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Maidstone Borough Council 5 Benefits are changing

Benefits are changing in 2013, and a new Universal Credit will replace many benefits such as

Jobseeker’s Allowance and Housing Benefit. Some people will receive less financial help from the state than they have had previously.

In this edition of Borough Update, we look at some of the

changes and how they may affect you. We also examine the help and support on offer if you need it.

Benefit changes and how they might affect you

The Welfare Reform Act 2012 will change the benefits system, starting in April 2013.

Key changes

The government is making changes to other benefits:

 Disability Living Allowance will be replaced by Personal Independence Payment from 2013.

 Council Tax Benefit will be abolished in April 2013 and replaced by a system of localised support.

 Pension Credit will be amended from October 2014 to include help with eligible rent and dependent children.

 The Social Fund is being reformed and new local assistance will be provided by Kent County Council.

There will be a cap on benefits to each household to ensure people are better off when in employment.

Child benefit is also changing, and from January 2013 families where one or more parents earns between £50,000 and £60,000 will have their benefit reduced on a sliding scale, and will lose the benefit entirely when earning over £60,000.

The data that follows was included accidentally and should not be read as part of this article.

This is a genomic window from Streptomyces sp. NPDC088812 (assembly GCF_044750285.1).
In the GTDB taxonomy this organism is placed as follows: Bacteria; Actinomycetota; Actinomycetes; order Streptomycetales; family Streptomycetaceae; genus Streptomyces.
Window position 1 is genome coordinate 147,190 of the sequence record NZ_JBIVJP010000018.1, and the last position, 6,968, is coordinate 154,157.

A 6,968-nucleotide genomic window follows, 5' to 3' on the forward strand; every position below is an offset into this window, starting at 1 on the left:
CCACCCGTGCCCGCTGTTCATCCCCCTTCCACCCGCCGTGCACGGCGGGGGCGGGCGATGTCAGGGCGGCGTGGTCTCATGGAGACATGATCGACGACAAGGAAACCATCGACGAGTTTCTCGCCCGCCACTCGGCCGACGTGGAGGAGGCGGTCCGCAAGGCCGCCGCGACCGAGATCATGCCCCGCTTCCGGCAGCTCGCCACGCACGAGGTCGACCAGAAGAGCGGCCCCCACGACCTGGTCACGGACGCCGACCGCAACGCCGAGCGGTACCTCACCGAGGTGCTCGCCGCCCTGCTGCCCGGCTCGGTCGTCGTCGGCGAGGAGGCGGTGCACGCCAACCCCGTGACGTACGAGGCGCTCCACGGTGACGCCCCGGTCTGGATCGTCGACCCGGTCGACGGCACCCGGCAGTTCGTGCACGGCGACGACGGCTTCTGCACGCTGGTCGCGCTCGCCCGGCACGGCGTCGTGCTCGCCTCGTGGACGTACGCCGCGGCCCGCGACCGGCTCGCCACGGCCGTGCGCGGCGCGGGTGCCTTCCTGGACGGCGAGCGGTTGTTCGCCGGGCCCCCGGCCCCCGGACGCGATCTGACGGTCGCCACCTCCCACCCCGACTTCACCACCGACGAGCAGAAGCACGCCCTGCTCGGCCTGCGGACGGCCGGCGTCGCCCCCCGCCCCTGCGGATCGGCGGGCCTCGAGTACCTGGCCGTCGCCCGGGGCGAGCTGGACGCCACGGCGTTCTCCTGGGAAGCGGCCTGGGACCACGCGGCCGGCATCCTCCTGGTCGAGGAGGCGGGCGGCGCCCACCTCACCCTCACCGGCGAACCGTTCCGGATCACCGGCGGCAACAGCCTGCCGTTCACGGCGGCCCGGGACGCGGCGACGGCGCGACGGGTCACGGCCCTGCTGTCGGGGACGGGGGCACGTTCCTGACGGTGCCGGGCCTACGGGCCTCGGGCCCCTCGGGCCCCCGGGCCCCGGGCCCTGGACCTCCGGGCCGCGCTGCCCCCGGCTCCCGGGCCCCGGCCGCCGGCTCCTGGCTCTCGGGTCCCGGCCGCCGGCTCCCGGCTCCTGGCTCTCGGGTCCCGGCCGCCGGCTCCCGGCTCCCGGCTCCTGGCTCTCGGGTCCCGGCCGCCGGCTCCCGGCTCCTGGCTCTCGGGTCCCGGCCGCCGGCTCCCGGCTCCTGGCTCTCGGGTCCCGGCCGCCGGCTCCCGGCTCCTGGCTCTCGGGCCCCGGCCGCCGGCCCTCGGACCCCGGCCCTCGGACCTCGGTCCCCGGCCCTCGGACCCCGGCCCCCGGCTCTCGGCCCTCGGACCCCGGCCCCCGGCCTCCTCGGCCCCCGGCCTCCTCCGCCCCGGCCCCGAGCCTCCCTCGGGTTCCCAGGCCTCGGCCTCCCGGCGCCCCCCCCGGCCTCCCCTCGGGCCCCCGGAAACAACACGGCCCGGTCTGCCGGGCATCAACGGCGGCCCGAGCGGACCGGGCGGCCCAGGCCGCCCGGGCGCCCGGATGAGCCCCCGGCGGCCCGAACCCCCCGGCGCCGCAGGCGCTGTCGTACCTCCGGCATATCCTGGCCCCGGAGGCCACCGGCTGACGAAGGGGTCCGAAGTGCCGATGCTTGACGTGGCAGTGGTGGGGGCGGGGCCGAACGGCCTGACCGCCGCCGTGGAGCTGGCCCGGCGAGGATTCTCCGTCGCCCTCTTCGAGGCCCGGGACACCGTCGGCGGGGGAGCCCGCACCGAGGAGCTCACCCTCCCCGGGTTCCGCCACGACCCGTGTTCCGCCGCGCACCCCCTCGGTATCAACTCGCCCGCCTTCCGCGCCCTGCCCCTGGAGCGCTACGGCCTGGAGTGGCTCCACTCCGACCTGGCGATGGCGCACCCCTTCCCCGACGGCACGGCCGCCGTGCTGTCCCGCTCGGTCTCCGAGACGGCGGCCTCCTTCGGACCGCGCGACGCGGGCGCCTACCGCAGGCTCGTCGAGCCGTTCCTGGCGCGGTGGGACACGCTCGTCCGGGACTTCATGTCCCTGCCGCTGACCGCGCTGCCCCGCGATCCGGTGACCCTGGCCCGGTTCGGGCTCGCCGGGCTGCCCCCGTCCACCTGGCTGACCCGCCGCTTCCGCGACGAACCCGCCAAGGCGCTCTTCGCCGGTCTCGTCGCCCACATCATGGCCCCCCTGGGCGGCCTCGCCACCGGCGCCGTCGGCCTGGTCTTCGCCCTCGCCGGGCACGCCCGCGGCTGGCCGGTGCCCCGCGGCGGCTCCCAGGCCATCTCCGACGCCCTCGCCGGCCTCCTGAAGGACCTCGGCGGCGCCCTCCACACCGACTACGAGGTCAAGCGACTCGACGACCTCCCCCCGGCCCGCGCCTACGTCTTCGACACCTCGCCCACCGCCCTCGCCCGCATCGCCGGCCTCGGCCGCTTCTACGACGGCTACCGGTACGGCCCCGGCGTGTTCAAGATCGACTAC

One of the biggest changes is the introduction of Universal Credit in the autumn of 2013.

Universal Credit will replace:

 income-based Jobseeker’s Allowance

Benefit cap The changes to the welfare system will include a benefit cap.

This means the amount that a family can receive in welfare benefits will be limited to £500 per week. A single person will be limited to £350.

There are some exceptions, for example people receiving Disability Living Allowance or Working Tax Credit.

The government has written to everyone who they believe will be affected.

If you are over the limit and claim Housing Benefit, you may find your benefit will be reduced.

The council has written to all those it knows to be affected and social housing landlords might contact their tenants.

If you have received a letter and are concerned, please contact your landlord to discuss it further. The council or the Citizen’s Advice Bureau can also offer advice. See page 7.

 income-related Employment and Support Allowance

 Income Support  Child Tax Credits Working Tax Credits  Housing Benefit

Those already claiming these benefits will be contacted directly about the changes.

Universal Credit will not replace:  Pension Credits  Contributory Job Seeker’s Allowance  Contributory ESA  Disability Living Allowance  Child Benefit

 Bereavement, sick and maternity benefits/payments

 Council Tax Benefit

But some of these benefits will change and some people will receive less help from the state than they have had previously.

The changes to the benefits system are being phased in over the next few years.

The government is introducing the changes to:

 create the right incentives to get more people into work

 protect the most vulnerable in our society

 deliver fairness to those claiming benefit and to the tax payer.

Those affected by changes in benefit will be notified in writing by the relevant authorities.

Anyone concerned about changes should see page 7 for details of where to go for advice.

The welfare reform changes do not affect pensioners. The changes only affect people who are between 18 and 65 years of age receiving state benefits such as child tax credits and working tax credits

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